Pub.: 27 Feb '17, Pinned: 22 Apr '17
Abstract: The issue of how to improve the thermoelectric figure of merit (ZT) in oxide semiconductors has been challenging for more than 20 years. In this work, we report an effective path to substantial reduction in thermal conductivity and increment in carrier concentration, and thus a remarkable enhancement in the ZT value is achieved. The ZT value of In2O3 system was enhanced 4-fold by nanostructuing (nano-grains and nano-inclusions) and point defect engineering. The introduction of point defects in In2O3 results in a glass-like thermal conductivity. The lattice thermal conductivity could be reduced by 60%, and extraordinary low lattice thermal conductivity (1.2 W m(-1) K(-1) @ 973 K) below the amorphous limit was achieved. Our work paves a path for enhancing the ZT in oxides by both the nanosturcturing and the point defect engineering for better phonon-glasses and electron-crystal (PGEC) materials.
Pub.: 15 Jan '15, Pinned: 22 Apr '17
Abstract: The study of the lead chalcogenides system has been extended throughout the history of thermoelectrics due to their extraordinary physical and chemical properties. Compared with PbTe, PbSe has been drawing increased attention because it combines several attractive features, such as higher melting point, lower cost, and higher operation temperatures. The all-scale hierarchical structures were successfully applied to p-type PbSe systems, and a fascinating ZT value was achieved by effectively reducing the lattice thermal conductivity, which could be attributed to phonon scattering with a spectrum of wavelengths. However, the lattice thermal conductivity also reached about 1.0 W m−1 K−1 in the n-type PbSe system, which is very high compared with p-type PbSe that has been reported. In this study, by means of introducing mesostructures, the lattice thermal conductivity was efficaciously lowered from ∼1.3 W m−1 K−1 to ∼1.2 W m−1 K−1 at room temperature and ∼0.9 W m−1 K−1 to ∼0.6 W m−1 K−1 at 923 K for the n-type PbSe–PbS system. Correspondingly, a marked increase in ZT value from ∼1.3 to ∼1.5 at 923 K was observed, which indicated that the applications with superior conversion efficiencies on a large scale could be achieved from systems consisting of abundant and inexpensive chemical elements.
Pub.: 08 Feb '17, Pinned: 22 Apr '17
Abstract: Oxides based thermoelectrics have the advantage over other materials due to their low processing cost, better temperature stability and environmental friendly nature. However, it is difficult to achieve good electrical conductivity along with high Seebeck coefficient in oxides. Recently double perovskites based oxides have shown great potential to optimize various thermoelectric (TE) parameters in order to achieve high figure-of-merit, ZT values for TE power generations. In the present work we investigated the effect of Ba-doping on the high temperature thermoelectric properties of double perovskite Sr2TiMoO6 (STM), which exhibits metal like conductivity (∼105 S/m). Dense ceramic samples of BaxSr2-xTiMoO6 with 0 ≤ x ≤ 2.0 were synthesized using solid-state reaction route. Rietveld refinement of XRD data confirmed the cubic crystal structure in these double perovskites with space-group <img height="14" border="0" style="vertical-align:bottom" width="41" alt="View the MathML source" title="View the MathML source" src="http://origin-ars.els-cdn.com/content/image/1-s2.0-S0925838817310666-si1.gif">Pm3¯m. It is shown in this paper that complete substitution of barium in place of strontium actually increases the Seebeck coefficient without compromising much in electrical conductivity values, resulting better thermoelectric power factor in Ba2TiMoO6 (BTM) compared to STM composition. Thermopower (S) measurement showed the conductivity switching from p-type to n-type behavior in all the compositions at higher temperature although the switching temperature decreases with increase in Ba-concentration. Temperature dependent Seebeck coefficient was further explained using an analytical model for coexistence of both types of charge carriers in these oxides. Conductivity mechanism of these double perovskites was found to be governed by small polaron hopping model.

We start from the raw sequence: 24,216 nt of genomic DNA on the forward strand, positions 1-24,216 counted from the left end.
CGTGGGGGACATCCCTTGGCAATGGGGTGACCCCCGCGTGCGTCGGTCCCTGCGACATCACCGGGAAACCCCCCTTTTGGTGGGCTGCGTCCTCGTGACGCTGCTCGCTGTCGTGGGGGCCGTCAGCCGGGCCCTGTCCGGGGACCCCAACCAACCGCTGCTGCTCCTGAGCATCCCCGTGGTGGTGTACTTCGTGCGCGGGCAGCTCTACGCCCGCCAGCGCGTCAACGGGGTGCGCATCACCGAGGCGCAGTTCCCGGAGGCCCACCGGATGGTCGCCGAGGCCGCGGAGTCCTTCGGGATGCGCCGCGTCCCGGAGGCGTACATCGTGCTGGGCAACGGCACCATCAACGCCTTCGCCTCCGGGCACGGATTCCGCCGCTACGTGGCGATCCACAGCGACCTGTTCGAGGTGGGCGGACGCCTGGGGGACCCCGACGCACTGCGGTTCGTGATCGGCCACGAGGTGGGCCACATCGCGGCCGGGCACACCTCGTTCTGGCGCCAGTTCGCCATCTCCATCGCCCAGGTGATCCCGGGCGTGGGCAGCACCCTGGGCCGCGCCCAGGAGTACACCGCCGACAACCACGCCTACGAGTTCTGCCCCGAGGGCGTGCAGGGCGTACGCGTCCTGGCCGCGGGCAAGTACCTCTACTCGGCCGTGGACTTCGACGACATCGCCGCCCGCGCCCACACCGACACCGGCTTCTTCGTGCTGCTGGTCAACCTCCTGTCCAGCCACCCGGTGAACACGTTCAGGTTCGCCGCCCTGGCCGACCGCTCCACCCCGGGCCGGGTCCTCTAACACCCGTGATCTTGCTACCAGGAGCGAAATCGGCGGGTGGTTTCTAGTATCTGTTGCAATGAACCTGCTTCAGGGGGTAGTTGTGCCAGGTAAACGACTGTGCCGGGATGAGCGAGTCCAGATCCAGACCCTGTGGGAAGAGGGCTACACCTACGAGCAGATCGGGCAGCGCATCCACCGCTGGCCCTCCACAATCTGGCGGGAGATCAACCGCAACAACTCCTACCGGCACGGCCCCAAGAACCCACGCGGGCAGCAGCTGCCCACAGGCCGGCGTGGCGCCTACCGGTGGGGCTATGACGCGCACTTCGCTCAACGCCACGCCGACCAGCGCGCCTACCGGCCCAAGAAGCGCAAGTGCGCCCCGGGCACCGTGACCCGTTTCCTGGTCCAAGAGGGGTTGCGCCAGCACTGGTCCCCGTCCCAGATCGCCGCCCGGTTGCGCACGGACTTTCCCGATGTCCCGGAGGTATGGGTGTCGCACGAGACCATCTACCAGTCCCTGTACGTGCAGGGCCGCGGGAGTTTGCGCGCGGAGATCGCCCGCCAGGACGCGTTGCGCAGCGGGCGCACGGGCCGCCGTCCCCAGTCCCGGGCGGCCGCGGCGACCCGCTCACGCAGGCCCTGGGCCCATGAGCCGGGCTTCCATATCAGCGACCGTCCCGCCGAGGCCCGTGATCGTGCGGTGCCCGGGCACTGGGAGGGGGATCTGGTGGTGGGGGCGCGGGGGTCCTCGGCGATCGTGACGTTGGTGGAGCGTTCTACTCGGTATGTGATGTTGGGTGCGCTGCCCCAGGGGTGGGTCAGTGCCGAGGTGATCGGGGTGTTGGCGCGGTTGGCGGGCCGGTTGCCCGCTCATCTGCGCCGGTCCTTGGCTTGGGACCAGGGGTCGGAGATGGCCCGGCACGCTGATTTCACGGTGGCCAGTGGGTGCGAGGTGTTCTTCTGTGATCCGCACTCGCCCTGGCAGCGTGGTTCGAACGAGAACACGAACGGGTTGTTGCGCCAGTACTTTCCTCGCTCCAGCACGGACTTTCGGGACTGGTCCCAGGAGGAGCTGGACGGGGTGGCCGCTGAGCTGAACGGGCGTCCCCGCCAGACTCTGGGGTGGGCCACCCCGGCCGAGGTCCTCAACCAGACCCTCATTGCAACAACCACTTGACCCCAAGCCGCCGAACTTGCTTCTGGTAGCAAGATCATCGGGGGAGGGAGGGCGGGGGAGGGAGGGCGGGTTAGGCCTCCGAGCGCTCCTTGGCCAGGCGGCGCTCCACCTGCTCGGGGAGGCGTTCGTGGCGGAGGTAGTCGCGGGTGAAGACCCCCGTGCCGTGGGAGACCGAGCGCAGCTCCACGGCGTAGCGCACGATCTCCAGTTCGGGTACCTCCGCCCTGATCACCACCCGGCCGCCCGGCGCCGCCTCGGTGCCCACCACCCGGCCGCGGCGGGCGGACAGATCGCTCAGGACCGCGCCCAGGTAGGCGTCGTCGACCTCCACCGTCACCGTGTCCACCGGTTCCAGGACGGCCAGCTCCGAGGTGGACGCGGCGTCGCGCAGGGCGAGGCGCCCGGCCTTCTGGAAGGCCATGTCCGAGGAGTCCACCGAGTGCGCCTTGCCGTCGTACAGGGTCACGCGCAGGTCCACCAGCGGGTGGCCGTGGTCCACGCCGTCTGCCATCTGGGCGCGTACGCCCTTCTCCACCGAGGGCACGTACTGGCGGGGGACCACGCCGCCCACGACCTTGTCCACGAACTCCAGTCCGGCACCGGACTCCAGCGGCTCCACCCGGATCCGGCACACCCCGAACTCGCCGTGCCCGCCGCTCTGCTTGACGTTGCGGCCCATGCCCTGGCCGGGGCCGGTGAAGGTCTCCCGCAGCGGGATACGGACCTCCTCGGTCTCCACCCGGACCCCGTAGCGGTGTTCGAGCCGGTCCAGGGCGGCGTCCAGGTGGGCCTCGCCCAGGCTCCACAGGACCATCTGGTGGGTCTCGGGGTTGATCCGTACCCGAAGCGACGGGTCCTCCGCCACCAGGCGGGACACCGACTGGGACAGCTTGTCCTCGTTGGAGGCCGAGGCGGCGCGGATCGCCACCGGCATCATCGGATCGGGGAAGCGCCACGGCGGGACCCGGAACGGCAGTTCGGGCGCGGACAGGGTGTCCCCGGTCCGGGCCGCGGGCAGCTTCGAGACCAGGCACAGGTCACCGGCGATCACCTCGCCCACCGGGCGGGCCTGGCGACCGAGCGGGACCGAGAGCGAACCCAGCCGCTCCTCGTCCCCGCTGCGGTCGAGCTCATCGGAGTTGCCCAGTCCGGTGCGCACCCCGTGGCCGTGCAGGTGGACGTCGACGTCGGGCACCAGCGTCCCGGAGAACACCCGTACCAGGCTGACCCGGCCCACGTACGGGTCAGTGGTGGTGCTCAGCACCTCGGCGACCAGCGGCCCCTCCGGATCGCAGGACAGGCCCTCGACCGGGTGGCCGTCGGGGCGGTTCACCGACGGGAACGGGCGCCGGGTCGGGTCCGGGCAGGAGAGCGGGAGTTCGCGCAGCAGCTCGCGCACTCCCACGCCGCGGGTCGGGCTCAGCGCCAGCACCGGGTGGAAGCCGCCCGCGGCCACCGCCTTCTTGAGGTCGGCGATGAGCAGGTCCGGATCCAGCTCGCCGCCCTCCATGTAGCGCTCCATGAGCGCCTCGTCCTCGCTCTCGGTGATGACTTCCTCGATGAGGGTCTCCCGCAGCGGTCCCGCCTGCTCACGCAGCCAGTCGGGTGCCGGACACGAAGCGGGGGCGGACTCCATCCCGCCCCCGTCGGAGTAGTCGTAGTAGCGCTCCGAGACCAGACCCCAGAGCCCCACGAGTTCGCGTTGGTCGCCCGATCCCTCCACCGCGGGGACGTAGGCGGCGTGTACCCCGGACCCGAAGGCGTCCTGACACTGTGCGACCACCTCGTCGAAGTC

Pub.: 27 Mar '17, Pinned: 22 Apr '17
Abstract: Alloy anodes possessed of high theoretical capacity show great potential for next generation advanced lithium ion battery. Even though huge volume change during lithium insertion and extraction leads to severe problems, such as pulverization and unstable Solid-Electrolyte Interphase (SEI), various nanostructures including nanoparticles, nanowires and porous networks can address related challenges to improve electrochemical performance. However, the complex and expensive fabrication process hinders the widespread application of nanostructured alloy anodes, which generate urgent demand of low cost and scalable processes to fabricate building blocks with fine controls of size, morphology and porosity. Here, we demonstrate a scalable and low cost process to produce porous yin-yang hybrid composite anode with graphene coating through high energy ball-milling and selective chemical etching. With void space to buffer the expansion, the produced functional electrodes demonstrate stable cycling performance of 910 mAh g-1 over 600 cycles at a rate of 0.5C for Si-graphene "yin" particles and 750 mAh g-1 over 300 cycles at 0.2C for Sn-graphene "yang" particles. Therefore, we open up a new approach to fabricate alloy anode materials at low cost, low energy consumption and large scale. This type of porous silicon or tin composite with graphene coating can also potentially play a significant role in thermoelectrics and optoelectronics applications.
Pub.: 18 Apr '17, Pinned: 22 Apr '17